Tag Archives: Justice League

Episode 70 – Our Guide to Movies in November 2017

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This is Episode 70 of the Ready, Steady, Cut! Podcast. On this episode, we give you a guide to the movies that will be getting a wide release in November 2017.

There a lot of wide releases in November, and it could be a huge month with the anticipated Justice League and Thor: Ragnarok making their way to our screens. With each film, we offer our thoughts on the pre-release information, trailers and make predictions to how they will be critically received.

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Review – Justice League: War

You’d never tell judging from the scores I’ve awarded the various entries into the Bruce Timm-shepherded DC Animated Originals catalogue, but I’m going to let you in on a little secret: They’re starting to get a bit tedious.

This might be because I’ve watched a significant number of them back-to-back, only taking a brief hiatus to completely upend my life and relocate somewhere else – an endeavour I briefly detailed here – which clearly isn’t the intended way to consume films which are released 6-8 months apart. I once decided I was going to read Chuck Palahniuk’s entire bibliography, and after the second book, Survivor, an extraordinarily cynical meditation on isolated religious cults and fervent media frenzy, I felt so aggressively fed-up with contemporary society that I was tempted to disappear into the wilderness myself.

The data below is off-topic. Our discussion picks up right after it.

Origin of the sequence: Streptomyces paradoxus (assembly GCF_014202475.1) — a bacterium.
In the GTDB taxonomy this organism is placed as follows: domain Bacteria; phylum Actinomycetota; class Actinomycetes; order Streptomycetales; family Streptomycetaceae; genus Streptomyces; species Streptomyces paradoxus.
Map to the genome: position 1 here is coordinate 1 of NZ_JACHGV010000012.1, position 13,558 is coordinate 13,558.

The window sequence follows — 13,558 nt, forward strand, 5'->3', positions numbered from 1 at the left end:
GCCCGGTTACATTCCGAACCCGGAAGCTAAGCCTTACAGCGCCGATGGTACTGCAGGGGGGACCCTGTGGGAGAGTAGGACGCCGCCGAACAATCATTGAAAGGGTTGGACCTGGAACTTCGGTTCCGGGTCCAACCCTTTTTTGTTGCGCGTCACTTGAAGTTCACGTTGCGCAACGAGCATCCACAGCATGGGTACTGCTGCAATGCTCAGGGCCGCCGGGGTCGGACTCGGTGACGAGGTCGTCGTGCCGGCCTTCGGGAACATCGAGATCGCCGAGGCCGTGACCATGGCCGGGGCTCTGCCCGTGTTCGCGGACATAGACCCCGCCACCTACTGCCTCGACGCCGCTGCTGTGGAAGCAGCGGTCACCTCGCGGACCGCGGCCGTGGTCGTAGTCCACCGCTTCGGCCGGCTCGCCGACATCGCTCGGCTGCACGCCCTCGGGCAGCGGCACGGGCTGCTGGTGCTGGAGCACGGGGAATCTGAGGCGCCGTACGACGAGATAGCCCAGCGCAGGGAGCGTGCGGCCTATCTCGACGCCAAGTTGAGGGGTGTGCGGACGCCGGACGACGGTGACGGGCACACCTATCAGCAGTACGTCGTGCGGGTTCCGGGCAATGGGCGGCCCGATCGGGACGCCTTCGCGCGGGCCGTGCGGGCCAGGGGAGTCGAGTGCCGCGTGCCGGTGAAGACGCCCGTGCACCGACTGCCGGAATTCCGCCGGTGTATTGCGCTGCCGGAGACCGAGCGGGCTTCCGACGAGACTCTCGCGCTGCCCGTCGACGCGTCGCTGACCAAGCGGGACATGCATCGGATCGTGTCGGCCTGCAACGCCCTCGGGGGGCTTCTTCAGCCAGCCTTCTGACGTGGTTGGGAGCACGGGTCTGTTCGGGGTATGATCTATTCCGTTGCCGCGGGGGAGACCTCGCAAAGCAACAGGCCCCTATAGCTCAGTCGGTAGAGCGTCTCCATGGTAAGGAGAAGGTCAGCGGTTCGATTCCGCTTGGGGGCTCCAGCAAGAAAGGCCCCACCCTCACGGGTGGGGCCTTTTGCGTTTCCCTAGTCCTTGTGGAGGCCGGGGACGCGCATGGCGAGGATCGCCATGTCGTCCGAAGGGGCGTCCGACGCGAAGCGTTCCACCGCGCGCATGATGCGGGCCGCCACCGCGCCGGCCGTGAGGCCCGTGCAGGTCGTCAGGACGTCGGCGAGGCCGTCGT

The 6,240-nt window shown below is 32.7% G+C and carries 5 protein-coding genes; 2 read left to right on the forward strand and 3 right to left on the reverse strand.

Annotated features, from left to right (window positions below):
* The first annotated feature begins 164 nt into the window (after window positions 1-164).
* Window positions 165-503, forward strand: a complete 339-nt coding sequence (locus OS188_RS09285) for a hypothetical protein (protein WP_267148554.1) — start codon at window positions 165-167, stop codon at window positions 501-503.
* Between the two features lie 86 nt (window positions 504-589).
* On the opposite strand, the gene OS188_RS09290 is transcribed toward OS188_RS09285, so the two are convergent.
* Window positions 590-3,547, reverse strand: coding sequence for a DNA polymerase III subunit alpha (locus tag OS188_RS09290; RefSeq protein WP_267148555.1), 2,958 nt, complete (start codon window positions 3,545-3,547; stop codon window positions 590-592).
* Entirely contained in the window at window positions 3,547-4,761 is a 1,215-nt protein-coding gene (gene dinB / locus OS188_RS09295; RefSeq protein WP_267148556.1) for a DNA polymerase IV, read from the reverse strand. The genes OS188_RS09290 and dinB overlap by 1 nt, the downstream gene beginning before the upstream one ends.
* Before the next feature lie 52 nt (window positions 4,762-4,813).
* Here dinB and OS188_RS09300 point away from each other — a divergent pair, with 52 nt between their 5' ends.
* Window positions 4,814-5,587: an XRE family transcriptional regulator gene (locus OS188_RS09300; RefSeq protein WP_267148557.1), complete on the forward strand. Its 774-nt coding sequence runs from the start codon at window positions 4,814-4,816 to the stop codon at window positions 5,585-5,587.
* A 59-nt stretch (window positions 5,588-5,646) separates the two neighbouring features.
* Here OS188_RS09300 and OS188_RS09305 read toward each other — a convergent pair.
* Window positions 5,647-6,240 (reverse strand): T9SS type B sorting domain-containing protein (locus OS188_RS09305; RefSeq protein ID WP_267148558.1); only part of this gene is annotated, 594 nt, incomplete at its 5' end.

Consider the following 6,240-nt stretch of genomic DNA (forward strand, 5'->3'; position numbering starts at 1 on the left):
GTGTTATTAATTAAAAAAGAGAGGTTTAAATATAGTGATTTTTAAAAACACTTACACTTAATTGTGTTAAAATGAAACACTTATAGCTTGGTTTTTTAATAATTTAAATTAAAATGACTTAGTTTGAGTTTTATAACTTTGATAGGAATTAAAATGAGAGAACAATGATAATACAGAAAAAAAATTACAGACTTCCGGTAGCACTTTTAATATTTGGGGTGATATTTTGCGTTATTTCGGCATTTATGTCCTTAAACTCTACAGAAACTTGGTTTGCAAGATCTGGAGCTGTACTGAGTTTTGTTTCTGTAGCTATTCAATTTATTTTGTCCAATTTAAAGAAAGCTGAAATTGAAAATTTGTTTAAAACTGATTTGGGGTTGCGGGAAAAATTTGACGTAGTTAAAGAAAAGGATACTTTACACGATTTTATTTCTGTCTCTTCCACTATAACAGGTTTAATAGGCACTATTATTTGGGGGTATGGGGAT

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Review – Justice League: The Flashpoint Paradox

What’s this?

As I’ve noted before in this very series, the idea of alternate timelines and universes and all their attendant paradoxes is largely what has prohibited me from becoming what one might describe as a “fan” of comic books, which some would consider a rather egregious oversight given my line of work. When I reviewed Justice League: Crisis on Two Earths, another direct-to-DVD feature courtesy of Warner Bros. and DC, which also concerned a superhero team who ventured into a mirrored dimension to battle their doppelgangers, I expressed concerns about the futility of the endeavour, which I still hold. That movie surprised me, though, and it must be said that this one, which is based on the 2011 comic book crossover event “Flashpoint”, by Geoff Johns and Andy Kubert, surprised me just as much, if not more so.

Why’s that?

A couple of reasons. The first, rather obvious one is that a standalone feature-film is a very different proposition from a concerted effort to mangle and merge a dozen characters’ established continuities. In comic books, these events are permanent – until, that is, the next one happens, or the whole line is arbitrarily rebooted, though even then the ostensibly clean slate still contains the sticky residue of versions past. It’s a nightmare. Something like Justice League: The Flashpoint Paradox has the distinct advantage of having no obligation to a broader continuity. You can enjoy its hypothetical rearranging of DC’s stalwarts secure in the knowledge that by the time the credits roll, none of it will have mattered.

The second reason is that, unwieldy title notwithstanding, it isn’t a movie about the Justice League.

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Ready Steady Cut EP51 – Stephen King Movies Special